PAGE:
Clinical importance of distinguishing asthma from COPD

Untreated or inadequately treated airflow obstruction results in avoidable morbidity and impaired quality of life. Early detection of COPD affords an opportunity to encourage smoking cessation and reduce long-term consequences. All asthma patients must be prescribed inhaled corticosteroid therapy. However, only COPD patients who display a clinically significant response to corticosteroids or who have three or more acute exacerbations per year have been shown to benefit from maintenance inhaled corticosteroid therapy. Unnecessary prescription of these drugs results in increased morbidity and unwarranted health care costs.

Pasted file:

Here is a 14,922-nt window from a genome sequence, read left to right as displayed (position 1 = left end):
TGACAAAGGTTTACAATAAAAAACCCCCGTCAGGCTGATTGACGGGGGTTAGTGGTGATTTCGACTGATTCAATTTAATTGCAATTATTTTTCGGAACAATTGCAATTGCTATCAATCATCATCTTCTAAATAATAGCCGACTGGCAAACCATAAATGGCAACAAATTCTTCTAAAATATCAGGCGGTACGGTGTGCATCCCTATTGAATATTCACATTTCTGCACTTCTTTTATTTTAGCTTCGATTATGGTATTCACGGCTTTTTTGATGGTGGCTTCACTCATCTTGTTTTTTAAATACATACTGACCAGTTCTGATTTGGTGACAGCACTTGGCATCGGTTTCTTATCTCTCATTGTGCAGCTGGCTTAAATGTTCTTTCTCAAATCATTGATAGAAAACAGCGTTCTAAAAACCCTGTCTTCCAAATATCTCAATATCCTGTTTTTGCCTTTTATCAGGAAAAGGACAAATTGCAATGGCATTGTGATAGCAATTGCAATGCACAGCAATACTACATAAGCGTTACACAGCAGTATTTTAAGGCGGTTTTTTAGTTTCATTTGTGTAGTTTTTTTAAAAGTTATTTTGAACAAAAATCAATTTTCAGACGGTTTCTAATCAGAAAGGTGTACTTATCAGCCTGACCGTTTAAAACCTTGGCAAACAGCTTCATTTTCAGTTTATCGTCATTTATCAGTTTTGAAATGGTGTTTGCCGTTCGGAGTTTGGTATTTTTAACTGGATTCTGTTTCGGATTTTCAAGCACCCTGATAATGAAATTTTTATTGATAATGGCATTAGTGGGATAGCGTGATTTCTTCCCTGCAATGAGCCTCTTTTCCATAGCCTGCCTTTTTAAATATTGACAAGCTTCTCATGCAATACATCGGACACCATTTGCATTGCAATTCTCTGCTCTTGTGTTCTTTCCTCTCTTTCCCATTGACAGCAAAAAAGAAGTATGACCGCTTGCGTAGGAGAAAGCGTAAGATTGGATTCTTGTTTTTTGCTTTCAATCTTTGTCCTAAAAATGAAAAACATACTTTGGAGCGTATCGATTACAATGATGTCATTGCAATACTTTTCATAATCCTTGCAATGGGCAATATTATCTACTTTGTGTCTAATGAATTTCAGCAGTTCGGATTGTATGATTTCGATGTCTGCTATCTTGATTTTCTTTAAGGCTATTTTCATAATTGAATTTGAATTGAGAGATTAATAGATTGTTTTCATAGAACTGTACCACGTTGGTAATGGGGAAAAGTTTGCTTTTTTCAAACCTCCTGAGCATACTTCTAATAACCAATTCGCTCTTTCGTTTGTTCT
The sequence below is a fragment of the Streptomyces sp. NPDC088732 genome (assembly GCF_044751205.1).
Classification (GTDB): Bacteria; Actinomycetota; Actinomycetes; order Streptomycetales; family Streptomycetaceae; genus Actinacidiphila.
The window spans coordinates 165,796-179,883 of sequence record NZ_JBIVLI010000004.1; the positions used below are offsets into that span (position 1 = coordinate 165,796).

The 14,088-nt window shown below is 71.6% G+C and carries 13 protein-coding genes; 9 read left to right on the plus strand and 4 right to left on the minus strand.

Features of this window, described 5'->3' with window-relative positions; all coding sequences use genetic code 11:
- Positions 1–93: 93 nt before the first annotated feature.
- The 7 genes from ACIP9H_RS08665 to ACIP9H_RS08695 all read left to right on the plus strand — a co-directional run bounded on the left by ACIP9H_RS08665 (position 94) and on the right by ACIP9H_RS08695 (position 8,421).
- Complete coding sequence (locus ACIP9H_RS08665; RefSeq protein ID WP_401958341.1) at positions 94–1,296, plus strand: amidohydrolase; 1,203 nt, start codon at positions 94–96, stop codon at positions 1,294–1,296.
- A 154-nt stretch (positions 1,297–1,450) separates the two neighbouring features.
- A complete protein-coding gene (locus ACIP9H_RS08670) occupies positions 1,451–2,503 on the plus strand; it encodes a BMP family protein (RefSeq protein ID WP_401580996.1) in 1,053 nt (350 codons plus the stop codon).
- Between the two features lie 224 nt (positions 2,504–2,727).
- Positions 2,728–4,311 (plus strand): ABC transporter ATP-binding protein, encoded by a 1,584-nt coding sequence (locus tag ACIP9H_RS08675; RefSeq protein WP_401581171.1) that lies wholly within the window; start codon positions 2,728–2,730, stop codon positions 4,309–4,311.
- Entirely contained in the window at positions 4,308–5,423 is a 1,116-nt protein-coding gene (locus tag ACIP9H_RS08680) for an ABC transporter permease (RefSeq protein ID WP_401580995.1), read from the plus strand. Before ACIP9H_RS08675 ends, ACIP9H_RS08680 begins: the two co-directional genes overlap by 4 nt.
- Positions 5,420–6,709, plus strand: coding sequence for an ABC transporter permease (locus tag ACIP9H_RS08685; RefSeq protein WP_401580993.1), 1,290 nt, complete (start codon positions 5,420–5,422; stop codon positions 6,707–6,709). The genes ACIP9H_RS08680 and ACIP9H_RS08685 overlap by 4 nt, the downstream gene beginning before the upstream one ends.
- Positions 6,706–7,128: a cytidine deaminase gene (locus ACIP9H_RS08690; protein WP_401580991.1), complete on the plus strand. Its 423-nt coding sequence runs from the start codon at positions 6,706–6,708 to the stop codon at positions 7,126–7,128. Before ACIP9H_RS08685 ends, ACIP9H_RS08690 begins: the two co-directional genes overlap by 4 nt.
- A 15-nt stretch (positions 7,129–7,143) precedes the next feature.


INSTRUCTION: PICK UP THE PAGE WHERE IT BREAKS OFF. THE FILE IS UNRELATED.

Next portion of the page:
Bibliography

COPD Guideline Working Group of the South African Thoracic Society. Guideline for the management of chronic obstructive pulmonary disease (COPD): 2004 revision. S Afr Med J 2004: 94(7): 559-575.

Lalloo U, Ainslie G, Wong M, et al. Guidelines for the management of chronic asthma in adolescents and adults. SA Fam Pract 2007; 49(5): 19-31.

M L WONG, MB BCh, DCH (SA), FCP (SA), FCCP, FRCP (Lond)

Principal Specialist and Head, Division of Pulmonology, Chris Hani Baragwanath Hospital, Johannesburg

Senior Lecturer, School of Clinical Medicine, Faculty of Health Sciences, University of the Witwatersrand, Johannesburg
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Title Annotation:More about ... Asthma; chronic obstructive pulmonary disease
Author:Wong, M.L.
Publication:CME: Your SA Journal of CPD
Article Type:Report
Geographic Code:6SOUT
Date:Apr 1, 2008
Words:940